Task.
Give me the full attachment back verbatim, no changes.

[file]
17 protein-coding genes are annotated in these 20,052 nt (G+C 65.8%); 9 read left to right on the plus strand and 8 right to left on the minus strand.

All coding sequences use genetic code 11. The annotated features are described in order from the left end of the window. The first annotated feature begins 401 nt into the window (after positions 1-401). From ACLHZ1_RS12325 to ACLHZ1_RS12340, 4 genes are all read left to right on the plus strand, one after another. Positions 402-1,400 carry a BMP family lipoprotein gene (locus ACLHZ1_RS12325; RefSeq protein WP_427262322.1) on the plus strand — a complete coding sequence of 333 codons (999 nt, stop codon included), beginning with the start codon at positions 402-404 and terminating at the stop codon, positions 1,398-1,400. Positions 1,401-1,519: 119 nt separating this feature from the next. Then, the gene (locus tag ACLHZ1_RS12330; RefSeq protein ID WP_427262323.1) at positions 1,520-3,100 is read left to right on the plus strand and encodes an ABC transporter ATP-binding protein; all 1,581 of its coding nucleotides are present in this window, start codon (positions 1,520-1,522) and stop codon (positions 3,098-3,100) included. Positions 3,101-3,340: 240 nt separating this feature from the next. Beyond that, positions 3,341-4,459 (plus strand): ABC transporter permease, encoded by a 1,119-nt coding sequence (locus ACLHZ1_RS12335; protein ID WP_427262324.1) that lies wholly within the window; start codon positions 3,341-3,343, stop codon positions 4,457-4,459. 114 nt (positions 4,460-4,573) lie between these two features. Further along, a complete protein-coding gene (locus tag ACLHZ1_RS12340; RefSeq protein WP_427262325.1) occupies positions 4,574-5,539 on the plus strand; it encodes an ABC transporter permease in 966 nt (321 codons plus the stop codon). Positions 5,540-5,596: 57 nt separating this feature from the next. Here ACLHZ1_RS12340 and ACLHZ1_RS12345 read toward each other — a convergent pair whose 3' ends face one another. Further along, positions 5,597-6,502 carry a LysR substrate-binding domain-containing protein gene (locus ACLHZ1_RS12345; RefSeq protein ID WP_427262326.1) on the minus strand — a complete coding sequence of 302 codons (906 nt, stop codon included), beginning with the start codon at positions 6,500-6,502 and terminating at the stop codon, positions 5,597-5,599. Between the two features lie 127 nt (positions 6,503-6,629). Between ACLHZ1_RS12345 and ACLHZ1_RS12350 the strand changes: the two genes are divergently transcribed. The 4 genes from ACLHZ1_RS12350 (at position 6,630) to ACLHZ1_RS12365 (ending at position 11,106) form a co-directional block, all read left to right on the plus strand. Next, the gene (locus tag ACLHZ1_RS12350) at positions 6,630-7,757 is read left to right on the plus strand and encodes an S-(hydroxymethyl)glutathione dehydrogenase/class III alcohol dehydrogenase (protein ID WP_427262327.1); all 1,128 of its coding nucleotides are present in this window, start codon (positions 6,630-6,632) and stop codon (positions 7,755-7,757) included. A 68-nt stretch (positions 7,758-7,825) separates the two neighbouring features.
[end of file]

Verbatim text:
17 protein-coding genes are annotated in these 20,052 nt (G+C 65.8%); 9 read left to right on the plus strand and 8 right to left on the minus strand.

All coding sequences use genetic code 11. The annotated features are described in order from the left end of the window. The first annotated feature begins 401 nt into the window (after positions 1-401). From ACLHZ1_RS12325 to ACLHZ1_RS12340, 4 genes are all read left to right on the plus strand, one after another. Positions 402-1,400 carry a BMP family lipoprotein gene (locus ACLHZ1_RS12325; RefSeq protein WP_427262322.1) on the plus strand — a complete coding sequence of 333 codons (999 nt, stop codon included), beginning with the start codon at positions 402-404 and terminating at the stop codon, positions 1,398-1,400. Positions 1,401-1,519: 119 nt separating this feature from the next. Then, the gene (locus tag ACLHZ1_RS12330; RefSeq protein ID WP_427262323.1) at positions 1,520-3,100 is read left to right on the plus strand and encodes an ABC transporter ATP-binding protein; all 1,581 of its coding nucleotides are present in this window, start codon (positions 1,520-1,522) and stop codon (positions 3,098-3,100) included. Positions 3,101-3,340: 240 nt separating this feature from the next. Beyond that, positions 3,341-4,459 (plus strand): ABC transporter permease, encoded by a 1,119-nt coding sequence (locus ACLHZ1_RS12335; protein ID WP_427262324.1) that lies wholly within the window; start codon positions 3,341-3,343, stop codon positions 4,457-4,459. 114 nt (positions 4,460-4,573) lie between these two features. Further along, a complete protein-coding gene (locus tag ACLHZ1_RS12340; RefSeq protein WP_427262325.1) occupies positions 4,574-5,539 on the plus strand; it encodes an ABC transporter permease in 966 nt (321 codons plus the stop codon). Positions 5,540-5,596: 57 nt separating this feature from the next. Here ACLHZ1_RS12340 and ACLHZ1_RS12345 read toward each other — a convergent pair whose 3' ends face one another. Further along, positions 5,597-6,502 carry a LysR substrate-binding domain-containing protein gene (locus ACLHZ1_RS12345; RefSeq protein ID WP_427262326.1) on the minus strand — a complete coding sequence of 302 codons (906 nt, stop codon included), beginning with the start codon at positions 6,500-6,502 and terminating at the stop codon, positions 5,597-5,599. Between the two features lie 127 nt (positions 6,503-6,629). Between ACLHZ1_RS12345 and ACLHZ1_RS12350 the strand changes: the two genes are divergently transcribed. The 4 genes from ACLHZ1_RS12350 (at position 6,630) to ACLHZ1_RS12365 (ending at position 11,106) form a co-directional block, all read left to right on the plus strand. Next, the gene (locus tag ACLHZ1_RS12350) at positions 6,630-7,757 is read left to right on the plus strand and encodes an S-(hydroxymethyl)glutathione dehydrogenase/class III alcohol dehydrogenase (protein ID WP_427262327.1); all 1,128 of its coding nucleotides are present in this window, start codon (positions 6,630-6,632) and stop codon (positions 7,755-7,757) included. A 68-nt stretch (positions 7,758-7,825) separates the two neighbouring features.